For newer culinary-arts teachers, ordering can seem a daunting task. But it’s really quite simple, says Chef Weiner, who suggests three basic ways to order for day-to-day teaching (while taking into consideration two common snags). His chief advice? Under order.
By Adam Weiner, CFSE
This article is dedicated to the newer instructors. If you are experienced in ordering for teaching purposes, then feel free to skip this article and join me again next month.
If you are new to teaching, you have only been ordering for your class for a short time. By now you are probably banging your head into the wall, particularly if you have never ordered for a foodservice facility.
In the beginning, new chefs and instructors tend to over order. This is only slightly burdensome for non-perishables and freezer items (although sooner or later space becomes an issue). This can be a real money loser for perishable items that can’t be frozen.
WORK VERY HARD to under order. Remember, your job is to teach the students how to cook—not to feed them. If they only get a half serving (or even a taste), so be it.
There are three basic ways to order for day-to-day teaching:
- Figure out what you are going to prepare in the next two weeks. Write out your list of ingredients including quantity. Order.
- Keep a standard supply of core ingredients (e.g., ground beef, chicken, sugar, onions, carrots, pasta, rice, etc.) and occasionally add additional items to shake it up. For example, order a pork loin and divide into pork chops.
- Use a hybrid of the two. Stock specific items, but occasionally do specific menus and order in the items for that.
Personally, I do about 80% No. 2 and about 20% No. 3.
Sound simple? It actually is. There are two major snags:
Catering. Most cooking classes are going to be asked now and then (or more frequently) to do catering events such as graduations, back-to-school nights, facility meetings, visiting dignitaries coming for lunch, etc. If that’s the case, you need to order specially for that event, and be careful of delivery days.
For example, my delivery day is Monday. If I have a large event on Tuesday morning I have to order for delivery the week before. If I get the delivery on the Monday before a Tuesday morning event, then I don’t have Monday to have my students prep.
The hardest is impromptu catering. My current executive director is very good about giving me notice. However, I have worked elsewhere with people who have come to me and said, “I need lunch for 10 people in one hour.” This often happened on the days that I was not planning on preparing food. I was going to teach kitchen safety, have students do their restaurant-design project, have students work on their ServSafe certification or teach the mother sauces. If this impromptu catering is a facet of your life, then you need to keep a more extensive standard supply of core ingredients available. (See ordering technique No. 2 above.)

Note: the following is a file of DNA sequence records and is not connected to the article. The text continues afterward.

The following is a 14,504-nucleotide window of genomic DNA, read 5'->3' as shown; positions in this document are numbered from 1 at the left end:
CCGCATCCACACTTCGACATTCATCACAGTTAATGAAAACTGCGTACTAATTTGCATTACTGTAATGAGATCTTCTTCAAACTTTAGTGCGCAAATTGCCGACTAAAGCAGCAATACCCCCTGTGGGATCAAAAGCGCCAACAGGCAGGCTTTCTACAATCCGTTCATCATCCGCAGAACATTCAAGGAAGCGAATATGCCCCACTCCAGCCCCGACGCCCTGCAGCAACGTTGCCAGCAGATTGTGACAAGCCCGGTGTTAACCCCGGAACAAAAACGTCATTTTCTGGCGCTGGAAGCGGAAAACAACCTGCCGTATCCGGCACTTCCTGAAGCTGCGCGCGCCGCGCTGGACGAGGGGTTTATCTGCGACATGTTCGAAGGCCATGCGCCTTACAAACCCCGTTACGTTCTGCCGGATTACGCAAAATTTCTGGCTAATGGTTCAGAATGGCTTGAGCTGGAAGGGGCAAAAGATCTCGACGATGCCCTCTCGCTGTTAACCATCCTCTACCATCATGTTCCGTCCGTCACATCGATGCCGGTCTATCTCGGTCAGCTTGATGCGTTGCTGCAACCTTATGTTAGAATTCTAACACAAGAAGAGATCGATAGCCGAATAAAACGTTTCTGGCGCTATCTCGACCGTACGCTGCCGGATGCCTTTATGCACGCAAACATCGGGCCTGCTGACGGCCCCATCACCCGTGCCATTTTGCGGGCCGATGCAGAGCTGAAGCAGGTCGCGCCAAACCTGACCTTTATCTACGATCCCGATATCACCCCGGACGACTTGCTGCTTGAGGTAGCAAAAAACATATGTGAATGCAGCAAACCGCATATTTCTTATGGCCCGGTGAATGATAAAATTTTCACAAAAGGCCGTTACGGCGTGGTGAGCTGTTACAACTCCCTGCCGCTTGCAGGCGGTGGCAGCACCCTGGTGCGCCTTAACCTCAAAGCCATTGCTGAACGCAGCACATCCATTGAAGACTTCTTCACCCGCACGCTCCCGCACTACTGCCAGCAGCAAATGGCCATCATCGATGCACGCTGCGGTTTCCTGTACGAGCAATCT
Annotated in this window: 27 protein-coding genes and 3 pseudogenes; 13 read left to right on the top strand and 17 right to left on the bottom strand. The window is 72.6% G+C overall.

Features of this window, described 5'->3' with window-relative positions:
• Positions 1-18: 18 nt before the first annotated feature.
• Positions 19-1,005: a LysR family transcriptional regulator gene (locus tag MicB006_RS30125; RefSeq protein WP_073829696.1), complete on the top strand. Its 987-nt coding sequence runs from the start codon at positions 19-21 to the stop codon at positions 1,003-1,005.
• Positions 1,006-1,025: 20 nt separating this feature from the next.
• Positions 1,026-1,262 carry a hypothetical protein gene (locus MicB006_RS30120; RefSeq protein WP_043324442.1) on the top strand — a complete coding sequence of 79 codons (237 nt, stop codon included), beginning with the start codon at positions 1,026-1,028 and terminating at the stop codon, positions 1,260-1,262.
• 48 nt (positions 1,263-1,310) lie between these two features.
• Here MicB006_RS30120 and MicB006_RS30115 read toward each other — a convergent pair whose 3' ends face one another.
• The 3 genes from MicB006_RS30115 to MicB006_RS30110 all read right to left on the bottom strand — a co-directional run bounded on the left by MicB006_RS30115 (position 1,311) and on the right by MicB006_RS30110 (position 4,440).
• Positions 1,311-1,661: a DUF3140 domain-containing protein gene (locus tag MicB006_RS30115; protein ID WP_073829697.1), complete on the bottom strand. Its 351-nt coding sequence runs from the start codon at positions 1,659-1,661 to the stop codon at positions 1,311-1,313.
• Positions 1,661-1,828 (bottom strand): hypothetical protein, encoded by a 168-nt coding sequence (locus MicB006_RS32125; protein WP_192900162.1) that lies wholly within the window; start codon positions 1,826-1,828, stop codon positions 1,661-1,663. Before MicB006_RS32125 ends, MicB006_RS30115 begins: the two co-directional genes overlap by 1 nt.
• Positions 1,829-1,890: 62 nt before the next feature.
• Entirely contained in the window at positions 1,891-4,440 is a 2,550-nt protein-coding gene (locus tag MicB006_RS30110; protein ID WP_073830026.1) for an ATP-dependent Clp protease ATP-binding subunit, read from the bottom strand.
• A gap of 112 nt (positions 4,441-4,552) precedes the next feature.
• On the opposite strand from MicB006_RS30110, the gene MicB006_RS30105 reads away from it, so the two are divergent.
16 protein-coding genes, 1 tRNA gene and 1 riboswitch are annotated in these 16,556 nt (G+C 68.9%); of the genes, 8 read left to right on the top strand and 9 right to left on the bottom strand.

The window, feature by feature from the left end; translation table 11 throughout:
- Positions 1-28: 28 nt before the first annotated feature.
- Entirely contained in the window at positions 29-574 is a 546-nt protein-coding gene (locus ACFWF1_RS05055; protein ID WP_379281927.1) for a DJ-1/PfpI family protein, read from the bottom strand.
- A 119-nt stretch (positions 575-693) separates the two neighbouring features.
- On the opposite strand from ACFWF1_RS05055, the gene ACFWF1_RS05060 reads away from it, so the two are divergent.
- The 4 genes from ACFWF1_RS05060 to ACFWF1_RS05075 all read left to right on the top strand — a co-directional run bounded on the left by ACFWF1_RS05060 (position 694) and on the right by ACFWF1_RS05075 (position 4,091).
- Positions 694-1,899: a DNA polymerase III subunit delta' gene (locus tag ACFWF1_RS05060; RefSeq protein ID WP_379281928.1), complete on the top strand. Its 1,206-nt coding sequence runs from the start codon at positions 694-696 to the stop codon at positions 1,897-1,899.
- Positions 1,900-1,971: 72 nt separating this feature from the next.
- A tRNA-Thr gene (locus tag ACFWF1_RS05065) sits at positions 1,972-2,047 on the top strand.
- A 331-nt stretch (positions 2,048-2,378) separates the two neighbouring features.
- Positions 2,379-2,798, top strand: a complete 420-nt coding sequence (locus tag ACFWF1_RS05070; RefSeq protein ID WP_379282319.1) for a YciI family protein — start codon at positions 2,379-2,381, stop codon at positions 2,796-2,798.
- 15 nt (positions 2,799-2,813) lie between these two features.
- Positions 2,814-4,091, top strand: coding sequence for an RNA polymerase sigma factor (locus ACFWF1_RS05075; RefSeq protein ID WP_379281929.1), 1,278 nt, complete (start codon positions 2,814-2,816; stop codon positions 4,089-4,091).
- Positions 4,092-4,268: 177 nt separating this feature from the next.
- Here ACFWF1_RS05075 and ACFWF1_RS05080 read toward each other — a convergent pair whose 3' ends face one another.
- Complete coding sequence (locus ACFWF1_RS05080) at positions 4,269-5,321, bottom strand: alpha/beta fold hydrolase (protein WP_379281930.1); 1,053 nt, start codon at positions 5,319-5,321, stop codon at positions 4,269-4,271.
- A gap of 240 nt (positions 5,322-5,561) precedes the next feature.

If you do catering, and particularly offsite catering, you need to make sure that you always have a supply of trays, dollies, serving pieces, plates, forks, etc. available.
Sharing Your Product and Supplies. Many programs (including mine) have two or more instructors sharing product and supplies. This requires a high degree of oral or written communication. If one person plans to use a lot of something, she or he needs to notify the person doing the ordering well BEFORE the product is used.
I work with Chef Rod, who will turn to me and say, “Adam, next week I’m going to be teaching pizzas. We are going to use bread flour, mozzarella, tomato sauce and the sausage.” This allows me time to factor this into my lesson plans, and my ordering.
Imagine how much better this is than if he just left me a note that I wouldn’t receive until I walked in the next day that said, “Hey Adam, today we made pizzas and we used up all of the bread flour, sorry.” I would be out of luck if I had planned to teach artisan bread making the next day. (By the way, he’s never done that too me! And yes, I know that I am very lucky.)
Communication is also key to making sure that product doesn’t go to waste. For example, suppose you are going to teach making Buffalo wings and you need 20 pounds of wings for all of your classes. However, your supplier has them frozen in 30-pound boxes. You need to notify the other instructor as soon as possible, so she or he can incorporate the remaining 10 defrosted pounds into her or his plans.
There is one more problem with sharing product, and that occurs when one teacher or her or his students use products ordered by the other instructor. Animosity runs high on this one. The best way to avoid this problem is to have clear, unambiguous, full-page, brightly colored signs. Mine says: “Save for Chef Adam, Don’t Use Without His Permission.”
Chef Rod, whom I mentioned above, came in early one day and told my students that he had extra apples and that they were free to use them. One of my students noted that they said “SAVE FOR CHEF ROD.” I explained to Chef Rod that you have to have a hard and fast policy that “SAVE FOR” signs are inviolate—otherwise, you are opening a Pandora’s box. If the teacher who put on a label no longer needs to have that product reserved, she or he just needs to simply remove the label.
Again, more than anything else, the best advice I can give you is to under order.
Chef Adam Weiner, CFSE, teaches a 20-week Introduction to Cooking program for JobTrain on the San Francisco Peninsula, and is a frequent presenter at CAFÉ events throughout the nation.